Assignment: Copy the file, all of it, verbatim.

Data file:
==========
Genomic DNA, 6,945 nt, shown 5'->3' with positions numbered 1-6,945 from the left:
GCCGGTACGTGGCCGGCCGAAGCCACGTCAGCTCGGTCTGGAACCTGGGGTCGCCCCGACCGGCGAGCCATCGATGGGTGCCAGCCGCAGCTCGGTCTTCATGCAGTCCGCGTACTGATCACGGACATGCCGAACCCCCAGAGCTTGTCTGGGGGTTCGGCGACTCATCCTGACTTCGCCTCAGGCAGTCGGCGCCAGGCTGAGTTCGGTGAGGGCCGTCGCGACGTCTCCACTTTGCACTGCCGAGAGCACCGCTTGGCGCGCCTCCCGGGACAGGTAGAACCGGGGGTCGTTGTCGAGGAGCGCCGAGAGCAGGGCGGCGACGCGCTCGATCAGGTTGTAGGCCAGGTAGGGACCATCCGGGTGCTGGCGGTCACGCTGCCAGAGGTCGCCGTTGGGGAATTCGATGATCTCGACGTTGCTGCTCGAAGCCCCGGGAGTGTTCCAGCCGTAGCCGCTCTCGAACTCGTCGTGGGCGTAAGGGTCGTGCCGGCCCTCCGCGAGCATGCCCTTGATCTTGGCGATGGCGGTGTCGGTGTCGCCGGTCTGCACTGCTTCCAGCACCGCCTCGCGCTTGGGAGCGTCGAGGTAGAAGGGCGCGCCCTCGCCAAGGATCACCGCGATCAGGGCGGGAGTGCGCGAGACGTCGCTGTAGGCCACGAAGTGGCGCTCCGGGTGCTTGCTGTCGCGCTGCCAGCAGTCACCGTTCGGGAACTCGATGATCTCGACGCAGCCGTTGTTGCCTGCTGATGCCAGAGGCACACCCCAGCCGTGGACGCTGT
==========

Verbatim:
Genomic DNA, 6,945 nt, shown 5'->3' with positions numbered 1-6,945 from the left:
GCCGGTACGTGGCCGGCCGAAGCCACGTCAGCTCGGTCTGGAACCTGGGGTCGCCCCGACCGGCGAGCCATCGATGGGTGCCAGCCGCAGCTCGGTCTTCATGCAGTCCGCGTACTGATCACGGACATGCCGAACCCCCAGAGCTTGTCTGGGGGTTCGGCGACTCATCCTGACTTCGCCTCAGGCAGTCGGCGCCAGGCTGAGTTCGGTGAGGGCCGTCGCGACGTCTCCACTTTGCACTGCCGAGAGCACCGCTTGGCGCGCCTCCCGGGACAGGTAGAACCGGGGGTCGTTGTCGAGGAGCGCCGAGAGCAGGGCGGCGACGCGCTCGATCAGGTTGTAGGCCAGGTAGGGACCATCCGGGTGCTGGCGGTCACGCTGCCAGAGGTCGCCGTTGGGGAATTCGATGATCTCGACGTTGCTGCTCGAAGCCCCGGGAGTGTTCCAGCCGTAGCCGCTCTCGAACTCGTCGTGGGCGTAAGGGTCGTGCCGGCCCTCCGCGAGCATGCCCTTGATCTTGGCGATGGCGGTGTCGGTGTCGCCGGTCTGCACTGCTTCCAGCACCGCCTCGCGCTTGGGAGCGTCGAGGTAGAAGGGCGCGCCCTCGCCAAGGATCACCGCGATCAGGGCGGGAGTGCGCGAGACGTCGCTGTAGGCCACGAAGTGGCGCTCCGGGTGCTTGCTGTCGCGCTGCCAGCAGTCACCGTTCGGGAACTCGATGATCTCGACGCAGCCGTTGTTGCCTGCTGATGCCAGAGGCACACCCCAGCCGTGGACGCTGT